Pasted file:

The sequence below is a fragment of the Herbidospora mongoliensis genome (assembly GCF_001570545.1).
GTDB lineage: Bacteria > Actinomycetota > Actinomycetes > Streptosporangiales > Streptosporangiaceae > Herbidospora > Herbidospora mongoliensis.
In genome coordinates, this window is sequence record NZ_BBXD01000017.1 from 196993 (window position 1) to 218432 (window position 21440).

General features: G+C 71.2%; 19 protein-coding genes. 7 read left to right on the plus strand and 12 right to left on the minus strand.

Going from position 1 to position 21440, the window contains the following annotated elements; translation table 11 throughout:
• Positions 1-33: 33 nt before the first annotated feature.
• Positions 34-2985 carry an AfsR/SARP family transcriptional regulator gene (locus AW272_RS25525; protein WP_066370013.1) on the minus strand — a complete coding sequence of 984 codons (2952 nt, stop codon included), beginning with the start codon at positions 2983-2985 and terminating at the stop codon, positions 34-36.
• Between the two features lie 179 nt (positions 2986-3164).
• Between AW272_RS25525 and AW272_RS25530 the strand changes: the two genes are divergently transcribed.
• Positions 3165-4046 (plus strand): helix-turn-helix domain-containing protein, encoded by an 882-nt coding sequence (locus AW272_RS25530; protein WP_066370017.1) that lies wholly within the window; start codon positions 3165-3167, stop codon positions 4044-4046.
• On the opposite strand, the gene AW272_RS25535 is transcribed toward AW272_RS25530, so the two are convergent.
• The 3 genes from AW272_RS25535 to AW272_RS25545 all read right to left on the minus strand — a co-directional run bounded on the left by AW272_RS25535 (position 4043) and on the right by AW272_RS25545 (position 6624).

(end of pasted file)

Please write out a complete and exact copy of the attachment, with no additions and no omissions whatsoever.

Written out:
The sequence below is a fragment of the Herbidospora mongoliensis genome (assembly GCF_001570545.1).
GTDB lineage: Bacteria > Actinomycetota > Actinomycetes > Streptosporangiales > Streptosporangiaceae > Herbidospora > Herbidospora mongoliensis.
In genome coordinates, this window is sequence record NZ_BBXD01000017.1 from 196993 (window position 1) to 218432 (window position 21440).

General features: G+C 71.2%; 19 protein-coding genes. 7 read left to right on the plus strand and 12 right to left on the minus strand.

Going from position 1 to position 21440, the window contains the following annotated elements; translation table 11 throughout:
• Positions 1-33: 33 nt before the first annotated feature.
• Positions 34-2985 carry an AfsR/SARP family transcriptional regulator gene (locus AW272_RS25525; protein WP_066370013.1) on the minus strand — a complete coding sequence of 984 codons (2952 nt, stop codon included), beginning with the start codon at positions 2983-2985 and terminating at the stop codon, positions 34-36.
• Between the two features lie 179 nt (positions 2986-3164).
• Between AW272_RS25525 and AW272_RS25530 the strand changes: the two genes are divergently transcribed.
• Positions 3165-4046 (plus strand): helix-turn-helix domain-containing protein, encoded by an 882-nt coding sequence (locus AW272_RS25530; protein WP_066370017.1) that lies wholly within the window; start codon positions 3165-3167, stop codon positions 4044-4046.
• On the opposite strand, the gene AW272_RS25535 is transcribed toward AW272_RS25530, so the two are convergent.
• The 3 genes from AW272_RS25535 to AW272_RS25545 all read right to left on the minus strand — a co-directional run bounded on the left by AW272_RS25535 (position 4043) and on the right by AW272_RS25545 (position 6624).